“But you will receive power when the Holy Spirit comes upon you; and you will be my witnesses in Jerusalem, and in all Judea and Samaria, and to the ends of the earth.” (Acts 1:8)
While Jesus was teaching after the Resurrection “about the kingdom of God” (Acts 1:3-8), his disciples asked if now — with the cross in the background — the final Messianic Kingdom would come. “It is not yours to know the future,” he said, “but it is yours to receive the power of the Spirit!”
With these words, He made three points: (1) The Holy Spirit is a Person and a force through which help and ability to serve is given, to share the life and power of the Kingdom of God with others. (2) The power of the Holy Spirit must be “received”; it is not an automatic experience. As the Holy Spirit lives in every believer (Rom. 8:9), so it is certain that He will fill and overflow (John 7:37-39) anyone who receives the Holy Spirit in infant faith. (3) When the Holy Spirit fills you, you will know it. Jesus said this and the disciples found it to be true (Acts 1:5; 2:1-4).
The Kingdom Within You Part 1
Have you received the Holy Spirit? (19:1-6). You can, because the promise to you today is exactly the same as at any time in the past (2:38-39).
And when they had preached the Good News in that city and gained many disciples, they returned to Lystra, Iconium and Antioch, strengthening the souls of the disciples, encouraging them to continue in faith, and said: “We must go through many tribulations. the kingdom of God.” (Acts 14:21-22)
Paul not only taught about the joy and peace of the Kingdom of God (Rom. 14:7), its power (1 Cor. 14:20), and its authority today to enable the believer to overcome evil (2 Tim. 4:8; Romans 16:20 ). He also taught that the “people of the Kingdom” will experience trial, suffering, and not always “momentary victory” (2 Thess. 1:5). Victory and victory can characterize the character of every citizen of the Kingdom of God, and authority empowered by the Holy Spirit is given to be used to achieve results. However, God does not promise life without struggle. The apostles who preceded all the sufferings never taught about the “authority” we regained by the presence of the King in us and the ministering power of the Holy Spirit through us.
This text reminds us that victory comes only through battle, and victory only after trial. Only a weak view of the truth about the Kingdom of God pretends otherwise. Another weak point of view relents in negative situations by suggesting that we are destined for problems and therefore should just let them go. The Bible teaches that suffering, trials, and all human suffering are inevitable; but God’s Word also teaches that they can all be overcome. The presence of the King and the power of His Kingdom in our lives makes us undisturbed or immune to life’s struggles. But they bring the promise of victory: provision for the needy, strength for the day, healing, comfort and saving help.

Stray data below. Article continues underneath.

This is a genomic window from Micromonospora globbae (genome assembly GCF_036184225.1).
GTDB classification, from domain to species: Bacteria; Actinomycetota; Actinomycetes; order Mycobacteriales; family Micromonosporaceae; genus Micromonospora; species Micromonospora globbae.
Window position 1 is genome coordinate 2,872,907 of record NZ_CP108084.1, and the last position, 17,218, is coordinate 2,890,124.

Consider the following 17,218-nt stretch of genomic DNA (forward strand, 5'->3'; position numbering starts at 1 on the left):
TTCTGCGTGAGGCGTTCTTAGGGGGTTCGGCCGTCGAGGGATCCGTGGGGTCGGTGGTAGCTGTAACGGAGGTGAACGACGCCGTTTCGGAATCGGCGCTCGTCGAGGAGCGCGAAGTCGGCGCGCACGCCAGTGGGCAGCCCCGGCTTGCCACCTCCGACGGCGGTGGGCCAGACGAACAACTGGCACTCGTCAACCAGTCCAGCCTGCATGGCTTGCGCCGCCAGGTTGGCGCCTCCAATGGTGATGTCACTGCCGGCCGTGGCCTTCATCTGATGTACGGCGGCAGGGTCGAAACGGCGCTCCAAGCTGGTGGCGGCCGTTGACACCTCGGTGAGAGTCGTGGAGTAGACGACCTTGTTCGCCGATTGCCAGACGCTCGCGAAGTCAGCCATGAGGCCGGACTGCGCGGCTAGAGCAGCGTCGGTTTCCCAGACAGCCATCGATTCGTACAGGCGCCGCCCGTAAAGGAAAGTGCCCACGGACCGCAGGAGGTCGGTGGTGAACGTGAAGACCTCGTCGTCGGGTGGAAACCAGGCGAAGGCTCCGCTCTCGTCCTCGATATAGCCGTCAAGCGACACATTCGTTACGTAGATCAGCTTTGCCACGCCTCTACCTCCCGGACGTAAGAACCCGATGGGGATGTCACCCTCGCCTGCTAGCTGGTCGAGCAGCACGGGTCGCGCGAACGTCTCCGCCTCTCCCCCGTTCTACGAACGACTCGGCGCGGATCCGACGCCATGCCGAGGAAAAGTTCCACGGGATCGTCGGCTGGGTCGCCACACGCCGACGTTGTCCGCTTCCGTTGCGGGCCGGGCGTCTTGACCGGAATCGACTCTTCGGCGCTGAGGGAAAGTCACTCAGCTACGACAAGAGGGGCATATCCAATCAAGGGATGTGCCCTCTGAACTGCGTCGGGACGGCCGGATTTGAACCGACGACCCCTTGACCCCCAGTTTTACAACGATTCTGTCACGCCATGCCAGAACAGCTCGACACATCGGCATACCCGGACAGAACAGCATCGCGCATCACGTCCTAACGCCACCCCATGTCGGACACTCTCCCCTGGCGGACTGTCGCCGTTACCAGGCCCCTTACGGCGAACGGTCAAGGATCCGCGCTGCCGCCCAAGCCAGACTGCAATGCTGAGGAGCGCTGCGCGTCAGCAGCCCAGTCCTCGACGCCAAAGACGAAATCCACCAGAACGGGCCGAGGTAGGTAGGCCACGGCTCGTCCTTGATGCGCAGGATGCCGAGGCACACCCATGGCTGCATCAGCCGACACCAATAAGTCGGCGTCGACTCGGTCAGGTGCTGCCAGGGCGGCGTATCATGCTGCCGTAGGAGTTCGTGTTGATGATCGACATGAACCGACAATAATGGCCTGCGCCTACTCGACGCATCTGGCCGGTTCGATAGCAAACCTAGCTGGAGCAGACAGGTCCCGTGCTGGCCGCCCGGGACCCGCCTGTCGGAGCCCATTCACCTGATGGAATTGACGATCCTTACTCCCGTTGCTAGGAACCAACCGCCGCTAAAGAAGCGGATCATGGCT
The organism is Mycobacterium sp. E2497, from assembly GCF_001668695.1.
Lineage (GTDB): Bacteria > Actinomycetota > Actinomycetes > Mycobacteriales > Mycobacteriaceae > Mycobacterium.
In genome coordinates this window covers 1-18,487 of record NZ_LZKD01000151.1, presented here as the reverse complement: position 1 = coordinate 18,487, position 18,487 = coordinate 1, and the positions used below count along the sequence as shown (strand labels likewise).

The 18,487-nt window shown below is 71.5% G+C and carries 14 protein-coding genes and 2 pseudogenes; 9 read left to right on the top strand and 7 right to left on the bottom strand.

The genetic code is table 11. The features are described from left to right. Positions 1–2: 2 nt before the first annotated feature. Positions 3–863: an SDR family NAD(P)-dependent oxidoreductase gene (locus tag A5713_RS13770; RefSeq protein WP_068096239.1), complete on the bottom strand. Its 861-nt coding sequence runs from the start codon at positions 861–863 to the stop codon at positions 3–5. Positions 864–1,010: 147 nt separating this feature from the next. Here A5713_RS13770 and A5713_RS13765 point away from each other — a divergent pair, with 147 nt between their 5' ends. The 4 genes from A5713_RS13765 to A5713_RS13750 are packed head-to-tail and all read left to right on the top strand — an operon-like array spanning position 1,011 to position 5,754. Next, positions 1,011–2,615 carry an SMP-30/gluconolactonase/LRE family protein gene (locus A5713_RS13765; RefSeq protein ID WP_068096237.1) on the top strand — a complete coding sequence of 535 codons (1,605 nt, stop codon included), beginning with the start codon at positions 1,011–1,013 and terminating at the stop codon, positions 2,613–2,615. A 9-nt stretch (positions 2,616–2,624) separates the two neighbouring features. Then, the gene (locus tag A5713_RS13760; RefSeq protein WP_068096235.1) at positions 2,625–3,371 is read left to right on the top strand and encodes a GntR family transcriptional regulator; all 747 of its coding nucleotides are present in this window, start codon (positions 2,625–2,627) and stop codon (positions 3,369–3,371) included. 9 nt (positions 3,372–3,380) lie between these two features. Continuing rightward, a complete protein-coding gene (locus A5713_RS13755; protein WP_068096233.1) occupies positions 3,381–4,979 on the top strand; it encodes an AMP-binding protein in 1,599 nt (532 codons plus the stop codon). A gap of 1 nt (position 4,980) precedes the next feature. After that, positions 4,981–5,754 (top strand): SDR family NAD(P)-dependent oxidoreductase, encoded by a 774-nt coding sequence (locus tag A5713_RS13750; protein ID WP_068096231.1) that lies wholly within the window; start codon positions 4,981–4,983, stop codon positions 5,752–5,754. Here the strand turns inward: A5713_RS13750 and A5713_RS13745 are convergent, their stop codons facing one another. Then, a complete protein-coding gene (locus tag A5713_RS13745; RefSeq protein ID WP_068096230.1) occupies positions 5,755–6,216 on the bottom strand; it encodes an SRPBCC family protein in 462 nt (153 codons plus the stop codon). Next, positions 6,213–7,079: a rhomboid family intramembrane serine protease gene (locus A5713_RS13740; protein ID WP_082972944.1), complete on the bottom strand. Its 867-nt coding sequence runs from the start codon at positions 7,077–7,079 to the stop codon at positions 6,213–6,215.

When Will The Kingdom Of God Come?
In Exodus 19:5-7, the Lord revealed His purpose for His saved people. His purpose for their destiny requires their understanding of His key priority for them: worship—His goal of redemption and restoration of the Kingdom. As they learn to worship as a nation of priests, they will discover His basic ways to bring about their future victories (as those whose domain, or “kingdom,” He promised). Their renewed rule, from sharing to owning the “kingdom,” comes from their walking before God in worship. The deliverance of Israel from Egypt was not only a triumphal testimony; it is an eternal type of God, showing His plans and methods for the Church’s salvation and intended victory (1 Cor. 10:11).
Copyright 2008, 2010 by Jack W. Hayford. Jack Hayford Ministries. All rights reserved. Excerpted from Hayford Bible Handbook (Nashville, Tennessee: Thomas Nelson, Inc.) 1995.
Our gift of this teaching article from Pastor Jack Hayford is made possible by your gracious support of the ministry. Join us online or call toll-free 1-800-776-8180 to donate (within the US). Neither do men say, ‘Behold him,’ or ‘Behold him,’ for the kingdom of God is among you.” New Living Translation
You cannot say, ‘There he is!’ or ‘Go there!’ For the Kingdom of God is already within you.” English Standard Version
The Kingdom Of God Is A Treasure To Be Shared
Nor will they say, ‘Behold, here he is!’ or ‘There!’ for behold, the kingdom of God is among you.” Berean Standard Bible
Nor will people say, ‘Look, there he is’ or ‘There he is.’ For behold, the kingdom of God is among you.” Berean Literal Bible
Nor do they say, ‘Look here’ or ‘There.’ For behold, a kingdom